At The Luxury Safari Company we are all about safaris (obviously!). What comes under the banner of Safari I hear you ask? Safari as a direct translation is ‘journey’ derived from the Arabic ‘safar’ meaning journey. The verb for ‘to travel’ in Swahili is ‘kusafiri’ and the Cambridge English Dictionary definition for Safari is ‘an organised journey to look at wild animals, especially Africa.’ This is by no means limited to the standard Serengeti plains and mighty masai mara. Of course, this is what comes to light when thinking of Safaris, if you were to combine it with a marine safari, you will truly be ticking many things off the Safari list!

The ideal ‘safari’ trip would be a Kenya and Zanzibar combination, or perhaps a Zambia and Mozambique combination – beach and bush! Or even bush and beach! However which way you would like to safari, the options are endless.

I want to focus on the marine safari for this write up, as many land safaris are mentioned, but very few ideas spring to mind when thinking about alternative safari options. Azura Quilalea is an unexpected little snippet of paradise. This uninhabited one-square-kilometre island is part of the Quirimbas Archipelago, a collection of thirty one islands about ten kilometres from the mainland and an adventurous coastal destination everyone should visit at least once in their life. This is an African ocean safari like no other and the perfect combination when combined with Tanzania, Kenya, South Africa, Botswana and Zambia. Discover marine life and underwater gardens. Embark on kayaking adventures, diving excursions, snorkelling in clear coral reefs. Witness green, hawksbill and leatherback turtles nesting or hatching, witness humpback whales breeching, observe around 134 species of stunning birds and learn about the giant and magical baobab trees on the island. At Azura Quilalea, the Quilalea house reef is accessed directly from the beach right in front of the bar which is beyond perfect for snorkelling and even nights dives – marine safaris hold so many surprises and will mean you will have stories to tell for the rest of time doing something completely different.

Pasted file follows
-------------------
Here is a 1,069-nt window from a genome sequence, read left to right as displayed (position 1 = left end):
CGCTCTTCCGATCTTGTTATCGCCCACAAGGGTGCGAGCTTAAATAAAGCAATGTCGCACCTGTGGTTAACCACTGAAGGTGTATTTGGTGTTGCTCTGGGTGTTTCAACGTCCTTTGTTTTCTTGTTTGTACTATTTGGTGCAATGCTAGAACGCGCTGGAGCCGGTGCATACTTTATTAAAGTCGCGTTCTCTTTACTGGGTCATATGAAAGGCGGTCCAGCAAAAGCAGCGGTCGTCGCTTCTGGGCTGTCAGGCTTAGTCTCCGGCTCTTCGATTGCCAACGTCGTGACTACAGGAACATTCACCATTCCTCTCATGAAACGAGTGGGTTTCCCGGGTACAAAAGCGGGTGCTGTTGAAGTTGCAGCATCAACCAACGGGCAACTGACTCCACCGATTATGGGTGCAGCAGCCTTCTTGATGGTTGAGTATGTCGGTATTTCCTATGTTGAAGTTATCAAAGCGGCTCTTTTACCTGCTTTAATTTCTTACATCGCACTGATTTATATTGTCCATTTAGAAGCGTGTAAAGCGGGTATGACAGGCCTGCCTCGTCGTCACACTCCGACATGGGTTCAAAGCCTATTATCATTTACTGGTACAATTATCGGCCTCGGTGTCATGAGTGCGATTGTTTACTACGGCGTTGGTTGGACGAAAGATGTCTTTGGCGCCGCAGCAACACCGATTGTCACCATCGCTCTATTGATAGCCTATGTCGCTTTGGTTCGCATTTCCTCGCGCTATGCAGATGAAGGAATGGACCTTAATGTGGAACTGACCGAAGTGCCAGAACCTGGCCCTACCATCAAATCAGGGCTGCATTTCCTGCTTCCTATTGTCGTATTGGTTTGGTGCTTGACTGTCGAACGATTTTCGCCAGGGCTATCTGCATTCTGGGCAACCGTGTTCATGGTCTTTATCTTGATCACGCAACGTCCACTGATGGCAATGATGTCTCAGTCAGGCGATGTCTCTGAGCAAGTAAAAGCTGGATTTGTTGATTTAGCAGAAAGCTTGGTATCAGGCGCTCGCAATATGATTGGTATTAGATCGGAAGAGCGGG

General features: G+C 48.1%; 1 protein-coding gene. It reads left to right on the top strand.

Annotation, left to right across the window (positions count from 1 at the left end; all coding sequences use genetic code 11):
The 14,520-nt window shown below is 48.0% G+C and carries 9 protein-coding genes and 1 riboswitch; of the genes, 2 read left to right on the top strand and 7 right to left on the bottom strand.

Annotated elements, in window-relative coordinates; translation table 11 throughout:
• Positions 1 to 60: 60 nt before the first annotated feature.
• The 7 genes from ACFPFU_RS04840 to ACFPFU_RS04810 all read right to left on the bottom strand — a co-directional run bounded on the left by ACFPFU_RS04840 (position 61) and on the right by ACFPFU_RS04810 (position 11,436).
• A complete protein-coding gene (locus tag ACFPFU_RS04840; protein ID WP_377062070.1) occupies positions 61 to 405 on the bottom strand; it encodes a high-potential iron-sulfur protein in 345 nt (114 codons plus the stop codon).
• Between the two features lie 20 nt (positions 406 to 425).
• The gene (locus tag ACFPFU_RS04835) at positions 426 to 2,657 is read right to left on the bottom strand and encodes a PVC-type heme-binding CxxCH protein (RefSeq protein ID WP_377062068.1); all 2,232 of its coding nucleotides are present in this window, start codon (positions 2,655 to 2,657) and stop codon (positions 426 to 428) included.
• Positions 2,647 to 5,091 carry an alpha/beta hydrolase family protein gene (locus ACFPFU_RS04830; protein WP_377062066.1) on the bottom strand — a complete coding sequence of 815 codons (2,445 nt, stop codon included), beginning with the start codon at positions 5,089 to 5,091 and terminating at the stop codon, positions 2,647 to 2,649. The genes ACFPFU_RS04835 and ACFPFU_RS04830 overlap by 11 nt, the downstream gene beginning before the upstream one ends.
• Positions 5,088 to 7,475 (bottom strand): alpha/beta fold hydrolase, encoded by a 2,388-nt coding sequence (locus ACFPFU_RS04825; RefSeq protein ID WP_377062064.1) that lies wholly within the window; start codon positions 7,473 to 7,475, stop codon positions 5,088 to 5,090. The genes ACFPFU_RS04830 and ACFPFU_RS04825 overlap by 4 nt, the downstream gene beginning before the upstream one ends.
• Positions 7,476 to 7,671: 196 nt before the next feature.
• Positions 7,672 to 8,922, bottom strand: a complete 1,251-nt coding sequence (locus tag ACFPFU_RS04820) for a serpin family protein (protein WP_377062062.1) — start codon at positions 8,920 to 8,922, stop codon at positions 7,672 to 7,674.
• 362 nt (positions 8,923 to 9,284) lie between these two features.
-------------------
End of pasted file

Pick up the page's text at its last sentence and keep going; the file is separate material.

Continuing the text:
Luckily, you will not have to endure a shipwreck to end up on this castaway island. You can catch you direct flight from your previous destination into Pemba Mozambique (do not be confused with Pemba Tanzania!). From Johannesburg to Pemba takes around 3hrs and flights a very regular, flying 5 times a week. Twice weekly there are flights from Nairobi direct to Pemba and three times a week there are flights from Dar es Salaam. There are of course daily helicopter transfers between Pemba and the island and boy what a way to arrive, this is seriously by style and only 20 minutes.

So unless you should come up with a better explanation than combining two stunningly different eco-systems for safaris, then I am afraid we will not be able to help you because we know, one hundred percent that both these ‘journeys’ will be beyond comparison … there is in fact, hands down no comparison!